"The fact remains that the issue as to whether the appellants were juvenile did not come up for consideration for whatever reason, before the Courts below. The question is whether the same could be considered by this Court at this stage of the proceedings. A somewhat similar situation had arisen in Umesh Singh and Anr. v. State of Bihar, (2000) 6 SCC 89 wherein this Court relying upon the earlier decisions in Bhola Bhagat v. State of Bihar, (1997) 8 SCC 720, Gopinath Ghosh v. State of W.P. 1984 Supp SCC 228 and Bhoop Ram v. State of U.P., (1989) 3 SCC 1, while sustaining the conviction of the Appellant therein under all the charges, held that the sentences awarded to them need to be set aside. It was also a case where the appellant therein was aged below 18 years and was a child for the purposes of the Bihar Children Act, 1970 on the date of the occurrence.

The relevant paragraph reads as under (Umesh Singh case, SCC, pp.93-94, para 6) : "6. So far as Arvind Singh, appellant in Criminal Appeal No. 659 of 1999 is concerned, his case stands on a different footing. On the evidence on record, the learned Counsel for the appellant, was not in a position to point out any infirmity in the conviction recorded by the trial court as affirmed by the appellate court. The only contention put forward before the court is that the appellant is born on 1-1-67 while the date of the incident is 14-15-1980 and on that date he was hardly 13 years old. We called for report of experts being placed before the court as to the age of the appellant, Arvind Singh. The report made to the court clearly indicates that on the date of the incident he may be 13 years old.

This fact is also supported by the school certificate as well as matriculation certificate produced before this Court who indicates that his date of birth is 1-1-1967. On this basis, the contention put forward before the court is that although the appellant is aged below 18 years and is a child for the purpose of the Bihar Children Act, 1970 on the date of the occurrence, his trial having been conducted along with other accused who are not children is not in accordance with law.

However, this contention had not been raised either before the trail court or before the High Court. In such circumstances, this Court in Bhola Bhagat v. State of Bihar, 1997 (8) SCC 720, following the earlier decision in Gopinath Ghosh v. State of West Bengal, 1984 Supp. SCC 228 and Bhoop Ram v. State of U.P., 1989 (3) SCC 1 and Pradeep Kumar v. State of U.P., 1995 Supp (4) SCC 419, while sustaining that the sentences awarded to them need to be set aside. In view of the exhaustive discussion of the law on the matter in Bhola Bhagat case, we are obviated of the duty to examine the same but following the same, with respect, we pass similar orders in the present case. Conviction of the appellant Arvind Singh is confirmed but the sentence imposed upon him stands set aside. He is, therefore, set at liberty, if not required in any other case.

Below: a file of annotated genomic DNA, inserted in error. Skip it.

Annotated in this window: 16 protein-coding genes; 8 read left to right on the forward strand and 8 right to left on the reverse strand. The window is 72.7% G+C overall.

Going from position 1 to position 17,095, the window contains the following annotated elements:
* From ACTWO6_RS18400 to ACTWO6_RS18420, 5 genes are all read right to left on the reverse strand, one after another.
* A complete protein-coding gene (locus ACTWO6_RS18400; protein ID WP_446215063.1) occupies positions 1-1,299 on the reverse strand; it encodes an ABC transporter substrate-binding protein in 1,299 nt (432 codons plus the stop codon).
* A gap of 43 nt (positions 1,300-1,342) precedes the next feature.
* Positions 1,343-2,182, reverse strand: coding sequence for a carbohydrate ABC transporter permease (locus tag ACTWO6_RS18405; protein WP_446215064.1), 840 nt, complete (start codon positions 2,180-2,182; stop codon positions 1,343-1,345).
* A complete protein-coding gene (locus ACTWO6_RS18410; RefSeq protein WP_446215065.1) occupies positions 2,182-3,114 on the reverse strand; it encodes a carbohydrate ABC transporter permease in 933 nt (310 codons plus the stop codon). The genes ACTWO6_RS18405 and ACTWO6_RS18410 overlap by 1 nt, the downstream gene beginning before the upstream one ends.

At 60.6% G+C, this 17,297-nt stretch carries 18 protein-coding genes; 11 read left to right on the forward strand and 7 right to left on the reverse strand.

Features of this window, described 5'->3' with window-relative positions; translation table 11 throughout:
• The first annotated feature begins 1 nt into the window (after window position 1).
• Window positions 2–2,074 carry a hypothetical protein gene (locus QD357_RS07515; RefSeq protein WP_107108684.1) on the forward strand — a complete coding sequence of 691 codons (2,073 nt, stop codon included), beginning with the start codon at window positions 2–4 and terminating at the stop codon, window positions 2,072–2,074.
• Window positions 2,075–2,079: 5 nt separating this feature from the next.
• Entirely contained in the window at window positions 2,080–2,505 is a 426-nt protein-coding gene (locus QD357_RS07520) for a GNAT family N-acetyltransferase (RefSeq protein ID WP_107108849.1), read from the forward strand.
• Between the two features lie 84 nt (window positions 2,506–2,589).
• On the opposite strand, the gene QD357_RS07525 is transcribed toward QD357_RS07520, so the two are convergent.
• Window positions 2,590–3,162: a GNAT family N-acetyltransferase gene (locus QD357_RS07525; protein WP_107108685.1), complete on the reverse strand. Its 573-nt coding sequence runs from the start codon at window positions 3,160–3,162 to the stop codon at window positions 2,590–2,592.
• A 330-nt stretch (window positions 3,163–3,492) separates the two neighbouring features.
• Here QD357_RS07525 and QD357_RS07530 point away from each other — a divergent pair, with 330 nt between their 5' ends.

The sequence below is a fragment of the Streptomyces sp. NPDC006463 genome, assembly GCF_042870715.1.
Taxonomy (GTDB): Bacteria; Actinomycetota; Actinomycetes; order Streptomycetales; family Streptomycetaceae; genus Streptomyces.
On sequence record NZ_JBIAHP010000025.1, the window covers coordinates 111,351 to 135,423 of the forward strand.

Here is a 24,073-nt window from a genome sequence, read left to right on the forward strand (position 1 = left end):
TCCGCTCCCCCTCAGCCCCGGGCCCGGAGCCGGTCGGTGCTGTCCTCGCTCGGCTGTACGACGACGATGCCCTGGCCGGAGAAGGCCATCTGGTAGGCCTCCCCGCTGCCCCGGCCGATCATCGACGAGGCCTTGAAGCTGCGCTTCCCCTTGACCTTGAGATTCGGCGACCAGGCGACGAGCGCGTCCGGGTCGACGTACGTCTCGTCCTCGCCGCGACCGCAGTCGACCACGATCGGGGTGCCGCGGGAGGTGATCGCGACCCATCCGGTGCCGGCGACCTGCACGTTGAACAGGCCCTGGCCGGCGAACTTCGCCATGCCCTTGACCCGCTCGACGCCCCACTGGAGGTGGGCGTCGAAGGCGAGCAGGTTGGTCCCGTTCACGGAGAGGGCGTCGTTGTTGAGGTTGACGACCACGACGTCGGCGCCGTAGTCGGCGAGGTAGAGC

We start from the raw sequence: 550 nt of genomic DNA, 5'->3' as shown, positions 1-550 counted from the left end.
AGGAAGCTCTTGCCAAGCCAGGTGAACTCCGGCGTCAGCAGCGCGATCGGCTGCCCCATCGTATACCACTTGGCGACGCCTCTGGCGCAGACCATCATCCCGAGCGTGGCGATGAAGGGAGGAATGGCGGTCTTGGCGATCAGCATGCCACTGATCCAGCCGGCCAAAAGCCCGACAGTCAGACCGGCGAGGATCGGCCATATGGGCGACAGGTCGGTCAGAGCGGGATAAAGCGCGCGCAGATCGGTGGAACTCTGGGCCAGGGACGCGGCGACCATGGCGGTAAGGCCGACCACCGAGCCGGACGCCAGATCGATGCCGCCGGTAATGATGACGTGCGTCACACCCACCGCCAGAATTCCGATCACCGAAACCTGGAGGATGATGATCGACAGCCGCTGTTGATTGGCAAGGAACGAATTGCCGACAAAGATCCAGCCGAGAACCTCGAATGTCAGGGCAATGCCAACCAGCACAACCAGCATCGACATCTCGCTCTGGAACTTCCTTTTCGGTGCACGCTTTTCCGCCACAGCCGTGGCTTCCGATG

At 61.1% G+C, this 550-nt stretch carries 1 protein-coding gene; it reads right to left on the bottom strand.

10. "We are in respectful agreement with the view expressed by this Court in the aforesaid decision.

11. We have carefully perused the report dated 03.12.2011 of the learned Additional Sessions Judge. Since the report is made after holding due inquiry as required under the Act and the Rules, we accept the same. Accordingly, we hold that the appellant was juvenile, as envisaged under the Act and the Rules framed there under, on the date of commission of the offence.

12. The Jail Custody Certificate, produced by the appellant suggests that he has undergone the actual period of sentence of more than three years out of the maximum period prescribed under Section 15 of the Act. In the circumstance, while sustaining the conviction of the appellant for the aforesaid offences, the sentence awarded to him by the Trial Court and confirmed by the High Court is set aside. Accordingly, we direct that the appellant be released forthwith, if not required in any other case. The appeal is partly allowed.

...............................J. (H.L. Dattu)

...............................J. (Chandramauli Kr. Prasad)

New Delhi;

September 04, 2012.